There are numerous health benefits for apple cider vinegar, but did you know that it can close those porous cuticles? Once your cuticles are closed, your hair will be able to retain that moisture.

The bonus? It will also remove product buildup, treat dandruff and balance your hair’s pH, all essential things to ensuring you are growing your hair at its most optimal rate.

Aloe Vera 

Similar to apple cider vinegar, aloe vera juice is another great way to close those stubborn cuticles and lock in moisture. 

A great way to incorporate aloe vera gel is as a pre-leave in treatment. Once you washed off the deep conditioner (cold water, of course!), section your hair and work in aloe vera gel (either from the plant or a product) before using your leave-in conditioner. Your hair will look and feel soft like butter!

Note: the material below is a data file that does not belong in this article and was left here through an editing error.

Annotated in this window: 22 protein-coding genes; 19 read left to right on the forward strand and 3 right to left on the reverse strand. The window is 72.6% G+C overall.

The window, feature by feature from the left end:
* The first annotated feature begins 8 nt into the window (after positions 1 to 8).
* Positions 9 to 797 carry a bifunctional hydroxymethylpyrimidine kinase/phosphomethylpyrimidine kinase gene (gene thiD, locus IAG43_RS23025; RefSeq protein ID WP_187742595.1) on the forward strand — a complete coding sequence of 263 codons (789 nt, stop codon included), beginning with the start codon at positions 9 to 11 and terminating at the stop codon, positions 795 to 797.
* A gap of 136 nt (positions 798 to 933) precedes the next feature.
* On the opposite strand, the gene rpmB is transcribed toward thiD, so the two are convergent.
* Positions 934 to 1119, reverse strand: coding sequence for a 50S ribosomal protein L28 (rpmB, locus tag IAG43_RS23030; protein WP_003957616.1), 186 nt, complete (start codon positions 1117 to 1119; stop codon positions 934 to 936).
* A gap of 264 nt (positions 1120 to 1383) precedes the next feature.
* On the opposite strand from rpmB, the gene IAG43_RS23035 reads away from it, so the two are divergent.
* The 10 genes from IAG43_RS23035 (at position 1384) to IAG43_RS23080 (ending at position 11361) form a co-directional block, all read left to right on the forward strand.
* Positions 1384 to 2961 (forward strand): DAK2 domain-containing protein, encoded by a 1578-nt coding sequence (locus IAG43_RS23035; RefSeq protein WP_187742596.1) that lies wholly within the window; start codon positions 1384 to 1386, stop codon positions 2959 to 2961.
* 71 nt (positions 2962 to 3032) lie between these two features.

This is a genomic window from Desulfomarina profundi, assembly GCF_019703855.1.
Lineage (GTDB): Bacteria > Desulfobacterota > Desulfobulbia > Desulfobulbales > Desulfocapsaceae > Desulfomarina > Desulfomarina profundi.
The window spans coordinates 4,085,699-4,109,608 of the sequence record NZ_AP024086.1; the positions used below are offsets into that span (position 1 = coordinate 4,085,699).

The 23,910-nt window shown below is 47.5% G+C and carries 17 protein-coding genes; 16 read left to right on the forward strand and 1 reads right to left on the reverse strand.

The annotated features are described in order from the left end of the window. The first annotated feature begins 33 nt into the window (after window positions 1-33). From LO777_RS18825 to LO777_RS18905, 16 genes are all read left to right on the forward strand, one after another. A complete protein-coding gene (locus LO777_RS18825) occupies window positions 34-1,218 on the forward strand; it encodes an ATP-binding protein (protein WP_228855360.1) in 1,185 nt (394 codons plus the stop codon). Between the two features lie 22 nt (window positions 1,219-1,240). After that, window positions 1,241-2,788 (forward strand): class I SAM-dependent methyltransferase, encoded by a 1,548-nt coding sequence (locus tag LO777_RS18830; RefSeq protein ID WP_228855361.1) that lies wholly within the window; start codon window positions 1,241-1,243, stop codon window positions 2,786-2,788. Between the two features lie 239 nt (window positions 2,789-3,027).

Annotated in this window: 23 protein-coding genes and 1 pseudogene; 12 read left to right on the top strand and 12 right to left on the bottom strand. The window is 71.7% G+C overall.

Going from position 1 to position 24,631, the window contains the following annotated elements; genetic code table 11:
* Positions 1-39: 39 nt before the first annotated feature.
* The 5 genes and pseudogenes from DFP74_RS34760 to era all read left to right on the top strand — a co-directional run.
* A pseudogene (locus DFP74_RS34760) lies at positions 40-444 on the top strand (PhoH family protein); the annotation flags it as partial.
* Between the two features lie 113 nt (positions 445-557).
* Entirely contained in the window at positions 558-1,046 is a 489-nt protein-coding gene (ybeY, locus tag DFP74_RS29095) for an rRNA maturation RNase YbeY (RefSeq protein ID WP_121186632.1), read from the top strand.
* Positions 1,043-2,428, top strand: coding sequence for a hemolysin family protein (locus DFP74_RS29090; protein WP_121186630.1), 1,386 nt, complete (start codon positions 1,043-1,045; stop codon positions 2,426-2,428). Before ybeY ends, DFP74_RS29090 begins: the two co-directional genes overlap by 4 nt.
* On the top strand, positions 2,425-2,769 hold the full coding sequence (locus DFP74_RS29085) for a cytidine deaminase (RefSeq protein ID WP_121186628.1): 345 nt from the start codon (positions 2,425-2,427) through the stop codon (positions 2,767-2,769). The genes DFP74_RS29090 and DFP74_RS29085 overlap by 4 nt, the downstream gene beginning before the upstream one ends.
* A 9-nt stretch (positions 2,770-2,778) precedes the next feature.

Protective Styles

Protective styling is mandatory for all hair types and textures. We need to give our hair a break from both manipulation and the environment.

We also want to make sure we’re giving our hair the space to grow and strengthen without it getting caught on our fingers.

The key here is to use low manipulative protective styles. Jumbo braids that have been left in for 3 months is no longer protective because your hair most likely is dirty AF, with ample amounts of buildup and grime.

This will block your hair follicles and will stunt hair growth. Keep doing that and you will agitate your follicles to a point where hair will refuse to grow out of it anymore.


Low manipulative protective styles:

  • Don’t hurt when installed
  • Can be easily taken down,
  • Do not pull/are not tight on any parts of the hair, and
  • Completely seal your ends from the outside world.